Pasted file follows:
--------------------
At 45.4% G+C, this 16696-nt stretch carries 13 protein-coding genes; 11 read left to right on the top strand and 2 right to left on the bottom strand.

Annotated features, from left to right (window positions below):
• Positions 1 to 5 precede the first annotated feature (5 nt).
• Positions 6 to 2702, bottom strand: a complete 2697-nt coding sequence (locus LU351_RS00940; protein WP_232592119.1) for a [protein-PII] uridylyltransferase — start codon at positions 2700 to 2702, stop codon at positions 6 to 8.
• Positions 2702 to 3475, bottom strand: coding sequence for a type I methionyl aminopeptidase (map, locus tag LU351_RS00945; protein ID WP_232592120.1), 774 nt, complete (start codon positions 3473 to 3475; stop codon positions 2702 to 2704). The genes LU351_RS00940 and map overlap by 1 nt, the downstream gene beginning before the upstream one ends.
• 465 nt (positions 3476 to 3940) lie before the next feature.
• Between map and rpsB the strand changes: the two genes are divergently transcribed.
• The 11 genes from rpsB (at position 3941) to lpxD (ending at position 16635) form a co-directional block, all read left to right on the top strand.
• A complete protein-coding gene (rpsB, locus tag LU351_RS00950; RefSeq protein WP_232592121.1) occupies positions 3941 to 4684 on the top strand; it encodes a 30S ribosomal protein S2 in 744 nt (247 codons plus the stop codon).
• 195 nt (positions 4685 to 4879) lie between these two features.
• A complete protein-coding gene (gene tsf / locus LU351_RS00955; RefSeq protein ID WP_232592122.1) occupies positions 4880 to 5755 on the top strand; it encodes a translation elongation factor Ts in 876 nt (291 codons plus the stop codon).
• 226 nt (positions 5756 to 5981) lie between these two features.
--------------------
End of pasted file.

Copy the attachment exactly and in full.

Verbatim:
At 45.4% G+C, this 16696-nt stretch carries 13 protein-coding genes; 11 read left to right on the top strand and 2 right to left on the bottom strand.

Annotated features, from left to right (window positions below):
• Positions 1 to 5 precede the first annotated feature (5 nt).
• Positions 6 to 2702, bottom strand: a complete 2697-nt coding sequence (locus LU351_RS00940; protein WP_232592119.1) for a [protein-PII] uridylyltransferase — start codon at positions 2700 to 2702, stop codon at positions 6 to 8.
• Positions 2702 to 3475, bottom strand: coding sequence for a type I methionyl aminopeptidase (map, locus tag LU351_RS00945; protein ID WP_232592120.1), 774 nt, complete (start codon positions 3473 to 3475; stop codon positions 2702 to 2704). The genes LU351_RS00940 and map overlap by 1 nt, the downstream gene beginning before the upstream one ends.
• 465 nt (positions 3476 to 3940) lie before the next feature.
• Between map and rpsB the strand changes: the two genes are divergently transcribed.
• The 11 genes from rpsB (at position 3941) to lpxD (ending at position 16635) form a co-directional block, all read left to right on the top strand.
• A complete protein-coding gene (rpsB, locus tag LU351_RS00950; RefSeq protein WP_232592121.1) occupies positions 3941 to 4684 on the top strand; it encodes a 30S ribosomal protein S2 in 744 nt (247 codons plus the stop codon).
• 195 nt (positions 4685 to 4879) lie between these two features.
• A complete protein-coding gene (gene tsf / locus LU351_RS00955; RefSeq protein ID WP_232592122.1) occupies positions 4880 to 5755 on the top strand; it encodes a translation elongation factor Ts in 876 nt (291 codons plus the stop codon).
• 226 nt (positions 5756 to 5981) lie between these two features.